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Forest Lore of the Maori

Pukeko (Porphyrio melanonotus); also known as pakura:

Pukeko (Porphyrio melanonotus); also known as pakura:

Here we have, not a flightless, but a slow-flight bird that flies but little, and one that was fairly numerous in low-lying and swampy areas in former times. The Maori couples this bird with the kaka parrot in the old saying: He pakura ki te po, he kaka ki te ngahere. A pakura at night, a kaka in the forest, because both give warning of the passing hours of night by occasionally uttering a cry; the third cry of the pakura tells that dawn is at hand.

As to the mythical origin of this bird it would appear that it was originally a denizen of the heavens. When Tawhaki ascended to the sky-lands he met Pakura the swamp-hen and Matuku the bittern coming down to earth in search of a cooler abode by calm waters, for the sky lands were being dried up by the fierce heat of the sun. Tawhaki remarked that Pakura had wounded himself, his forehead being bloodstained, whereupon Matuku the bittern explained that Tamaiwaho had smitten him, because Pakura had filched and eaten of Tama's food supplies. So it is that the red bloodstain is still seen on the head of Pakura, the swamp-hen. This origin-myth, simple and pleasing as it is, does not seem to have pleased all, for some tell us that Punga was the forebear of the pukeko, and when Pukeko was born, Tawhaki said: "Let your child be a foster-child for me," to which Punga consented. Then Tawhaki, who had cut his hand with an adze while building the house Rangiura, smeared some of the flowing blood on the forehead of Pukeko, as a token to all that he had adopted the infant.

The Matatua folk maintain that the pukeko and kokako (crow) sprang from one Hine-wairua-kokako. The former bird was, when numerous, somewhat of a pest, for it entered the sweet-potato cultivations of the Maori and did a considerable amount of damage. If much harassed by these birds the Maori would, in some cases, erect light fences of reeds, etc., to protect their crops; the swamp-hens did not, apparently, think of flying over these barriers; such light work was often performed by old men. Or certain old folks would page 191pass much of their time driving prowling pukeko away from the crops, crying out the following formula as they did so: Hie! Hie! Haere ki te huhi haere ki te repo, haere ki a Hine-wairua-kokako! Hie! Hie I (Be off, Go away! Away to the morass, away to the swamp, away to Hine-wairua-kokako! Away! Be off!)

Some of the east coast natives assert that the pukeko was introduced by their ancestors; that it was brought hither on the vessel called Horouta, which reached these shores from Polynesia about twenty-four generations ago. Yet more assertive are the Aotea tribes of the west coast that the pukeko, the kiore or native rat, and the karaka tree were all introduced into this land by their ancestors in the vessel called Aotea. Doubtless the rat was so introduced, but as to the bird and tree—Quien sabe?—though both are said to be natives of Rangitahua or Sunday Island, 600 miles from Auckland, and there is some evidence to shew that Aotea tarried there a while when coming hither to Aotearoa.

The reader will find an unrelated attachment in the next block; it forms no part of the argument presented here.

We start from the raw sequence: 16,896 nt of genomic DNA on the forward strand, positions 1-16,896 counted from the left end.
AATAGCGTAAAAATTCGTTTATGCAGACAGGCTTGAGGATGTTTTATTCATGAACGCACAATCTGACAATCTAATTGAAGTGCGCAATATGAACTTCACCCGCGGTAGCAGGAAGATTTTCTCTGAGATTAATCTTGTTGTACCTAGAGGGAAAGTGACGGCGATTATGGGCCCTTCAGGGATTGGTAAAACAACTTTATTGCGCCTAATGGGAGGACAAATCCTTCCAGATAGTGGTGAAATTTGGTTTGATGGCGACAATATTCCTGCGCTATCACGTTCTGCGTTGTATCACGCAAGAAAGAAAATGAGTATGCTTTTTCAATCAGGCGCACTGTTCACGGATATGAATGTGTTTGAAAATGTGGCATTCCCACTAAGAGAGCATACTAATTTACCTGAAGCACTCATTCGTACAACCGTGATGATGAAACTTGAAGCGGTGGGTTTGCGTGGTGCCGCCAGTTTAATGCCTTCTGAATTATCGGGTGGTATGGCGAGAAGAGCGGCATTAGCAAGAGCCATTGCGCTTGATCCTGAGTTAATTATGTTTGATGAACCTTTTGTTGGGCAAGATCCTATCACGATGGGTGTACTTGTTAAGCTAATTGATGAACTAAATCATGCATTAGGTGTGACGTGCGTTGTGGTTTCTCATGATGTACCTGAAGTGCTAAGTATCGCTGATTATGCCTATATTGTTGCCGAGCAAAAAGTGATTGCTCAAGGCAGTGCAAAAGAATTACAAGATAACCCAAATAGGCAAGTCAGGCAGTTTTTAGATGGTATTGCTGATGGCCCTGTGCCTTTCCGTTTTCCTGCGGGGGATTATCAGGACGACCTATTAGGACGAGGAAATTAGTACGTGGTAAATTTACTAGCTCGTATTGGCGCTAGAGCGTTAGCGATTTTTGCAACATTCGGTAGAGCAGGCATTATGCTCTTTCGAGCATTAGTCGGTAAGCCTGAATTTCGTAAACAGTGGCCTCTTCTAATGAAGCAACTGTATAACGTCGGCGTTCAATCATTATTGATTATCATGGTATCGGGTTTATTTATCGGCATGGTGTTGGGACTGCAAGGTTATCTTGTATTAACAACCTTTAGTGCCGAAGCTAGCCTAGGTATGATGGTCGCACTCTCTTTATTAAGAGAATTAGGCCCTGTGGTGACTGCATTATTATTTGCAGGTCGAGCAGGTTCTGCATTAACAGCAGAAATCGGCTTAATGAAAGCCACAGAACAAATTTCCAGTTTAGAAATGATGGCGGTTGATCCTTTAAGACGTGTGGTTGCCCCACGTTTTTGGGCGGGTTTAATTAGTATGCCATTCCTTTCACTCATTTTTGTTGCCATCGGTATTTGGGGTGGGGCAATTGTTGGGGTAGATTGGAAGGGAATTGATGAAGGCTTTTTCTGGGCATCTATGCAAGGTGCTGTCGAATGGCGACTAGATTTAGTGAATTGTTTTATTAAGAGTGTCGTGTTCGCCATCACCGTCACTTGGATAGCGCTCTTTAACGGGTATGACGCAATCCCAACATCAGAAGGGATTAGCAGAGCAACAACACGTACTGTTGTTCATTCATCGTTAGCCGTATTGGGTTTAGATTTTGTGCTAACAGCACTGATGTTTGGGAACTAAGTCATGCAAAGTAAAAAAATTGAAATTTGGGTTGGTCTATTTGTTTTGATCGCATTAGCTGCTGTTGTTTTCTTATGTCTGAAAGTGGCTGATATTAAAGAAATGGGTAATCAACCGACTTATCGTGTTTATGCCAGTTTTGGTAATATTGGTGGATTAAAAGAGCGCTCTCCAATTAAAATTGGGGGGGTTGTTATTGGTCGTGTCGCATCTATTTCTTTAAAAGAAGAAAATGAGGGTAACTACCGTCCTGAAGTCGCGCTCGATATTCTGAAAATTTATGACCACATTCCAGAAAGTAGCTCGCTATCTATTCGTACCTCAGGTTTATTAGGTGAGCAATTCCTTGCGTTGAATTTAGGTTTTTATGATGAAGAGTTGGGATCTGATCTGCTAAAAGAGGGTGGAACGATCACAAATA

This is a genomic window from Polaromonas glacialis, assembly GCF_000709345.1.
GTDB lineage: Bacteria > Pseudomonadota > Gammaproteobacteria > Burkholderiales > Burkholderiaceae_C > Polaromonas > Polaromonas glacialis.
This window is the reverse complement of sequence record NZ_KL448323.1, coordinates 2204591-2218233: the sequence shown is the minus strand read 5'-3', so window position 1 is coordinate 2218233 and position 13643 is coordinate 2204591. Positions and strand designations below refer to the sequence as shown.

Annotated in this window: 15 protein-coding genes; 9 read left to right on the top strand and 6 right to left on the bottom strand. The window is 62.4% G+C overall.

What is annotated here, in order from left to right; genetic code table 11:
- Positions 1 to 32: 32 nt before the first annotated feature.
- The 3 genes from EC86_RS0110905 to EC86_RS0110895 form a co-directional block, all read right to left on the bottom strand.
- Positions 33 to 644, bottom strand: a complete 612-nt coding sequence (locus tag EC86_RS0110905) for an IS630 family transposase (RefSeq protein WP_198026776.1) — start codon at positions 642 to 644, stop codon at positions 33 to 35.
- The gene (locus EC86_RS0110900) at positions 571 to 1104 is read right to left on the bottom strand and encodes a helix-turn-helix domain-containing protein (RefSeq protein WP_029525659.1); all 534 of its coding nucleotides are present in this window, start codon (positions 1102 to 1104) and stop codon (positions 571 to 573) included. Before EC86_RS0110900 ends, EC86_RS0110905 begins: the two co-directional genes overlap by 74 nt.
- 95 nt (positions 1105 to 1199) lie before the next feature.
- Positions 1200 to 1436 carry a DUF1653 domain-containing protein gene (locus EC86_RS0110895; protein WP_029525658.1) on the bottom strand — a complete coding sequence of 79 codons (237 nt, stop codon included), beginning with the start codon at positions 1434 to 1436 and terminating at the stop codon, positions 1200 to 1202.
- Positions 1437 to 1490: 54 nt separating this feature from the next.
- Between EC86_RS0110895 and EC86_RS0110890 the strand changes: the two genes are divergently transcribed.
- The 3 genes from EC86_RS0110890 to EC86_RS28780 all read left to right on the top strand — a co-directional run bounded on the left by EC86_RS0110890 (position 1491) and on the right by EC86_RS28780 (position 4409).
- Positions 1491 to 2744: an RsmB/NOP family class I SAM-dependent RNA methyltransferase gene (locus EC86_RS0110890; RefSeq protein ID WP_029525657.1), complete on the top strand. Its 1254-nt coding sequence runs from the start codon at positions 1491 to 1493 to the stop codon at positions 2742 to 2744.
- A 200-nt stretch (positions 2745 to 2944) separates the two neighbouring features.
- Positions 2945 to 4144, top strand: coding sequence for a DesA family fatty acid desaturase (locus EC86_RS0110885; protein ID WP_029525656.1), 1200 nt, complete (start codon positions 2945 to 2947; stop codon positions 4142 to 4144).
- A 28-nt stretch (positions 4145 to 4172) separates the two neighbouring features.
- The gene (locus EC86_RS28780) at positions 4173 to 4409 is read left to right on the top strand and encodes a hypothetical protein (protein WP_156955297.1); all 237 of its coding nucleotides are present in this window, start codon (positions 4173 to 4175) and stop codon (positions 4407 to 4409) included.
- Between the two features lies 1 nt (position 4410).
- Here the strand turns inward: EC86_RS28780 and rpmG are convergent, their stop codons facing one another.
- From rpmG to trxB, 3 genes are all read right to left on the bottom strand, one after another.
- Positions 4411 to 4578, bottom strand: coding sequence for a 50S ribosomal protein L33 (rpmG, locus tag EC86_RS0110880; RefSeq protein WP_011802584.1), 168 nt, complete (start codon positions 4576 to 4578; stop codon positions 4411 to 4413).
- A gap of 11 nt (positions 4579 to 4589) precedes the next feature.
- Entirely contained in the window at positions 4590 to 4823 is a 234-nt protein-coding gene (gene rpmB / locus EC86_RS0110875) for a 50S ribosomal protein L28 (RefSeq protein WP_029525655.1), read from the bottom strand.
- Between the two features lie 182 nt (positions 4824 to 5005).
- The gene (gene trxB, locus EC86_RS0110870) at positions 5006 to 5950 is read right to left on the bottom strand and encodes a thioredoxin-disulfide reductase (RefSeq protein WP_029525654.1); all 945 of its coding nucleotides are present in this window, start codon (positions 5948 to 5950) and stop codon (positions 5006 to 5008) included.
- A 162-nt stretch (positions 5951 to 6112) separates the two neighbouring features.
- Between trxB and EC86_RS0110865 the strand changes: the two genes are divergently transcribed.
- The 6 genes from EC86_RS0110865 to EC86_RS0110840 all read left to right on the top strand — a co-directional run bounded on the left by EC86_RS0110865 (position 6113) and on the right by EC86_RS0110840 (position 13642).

The pukeko was taken by means of snares, running nooses suspended from a horizontal cord stretched taut and secured to stakes. This apparatus would be rigged up in places frequented by the birds, and these birds are generally on the move, stalking slowly about, and so would run their heads into the snare-loops and be caught. The most satisfactory snare-loops were obtained when the material employed consisted of narrow strips of Cordyline-leaf; not only is this material more durable than the leaf of the flax, but also it retains rigidity better; the loops remain well distended, even when old. As in the case of snaring ducks, also of arranging snares round water, the loops were so arranged as to overlap each other, hence a bird could only avoid them by turning back, and the witless pukeko, like many other species, never seemed to read a lesson in snare-gripped, struggling victims. It will be seen that this method of snaring is the same as that employed when taking ducks, save that, in the latter case, the snares were arranged over water. Wherever these birds had formed pathways through such vegetation as sedges, rushes, etc., snares would be set in a number of places across these paths; the taut cord to which the actual snares were attached was known by at least three different names, tahu, takeke and kaha.

The matuku or bittern mentioned above is also said to have been one of the offspring of Punga, and is another bird from whose cries auguries were drawn as to weather and seasonal conditions; one of the sayings of the men of old was: Me he mea ka ka haere te matuku i te po he tau waipuke. (If the bittern continues to cry out as it moves about at night, then a season of floods follows).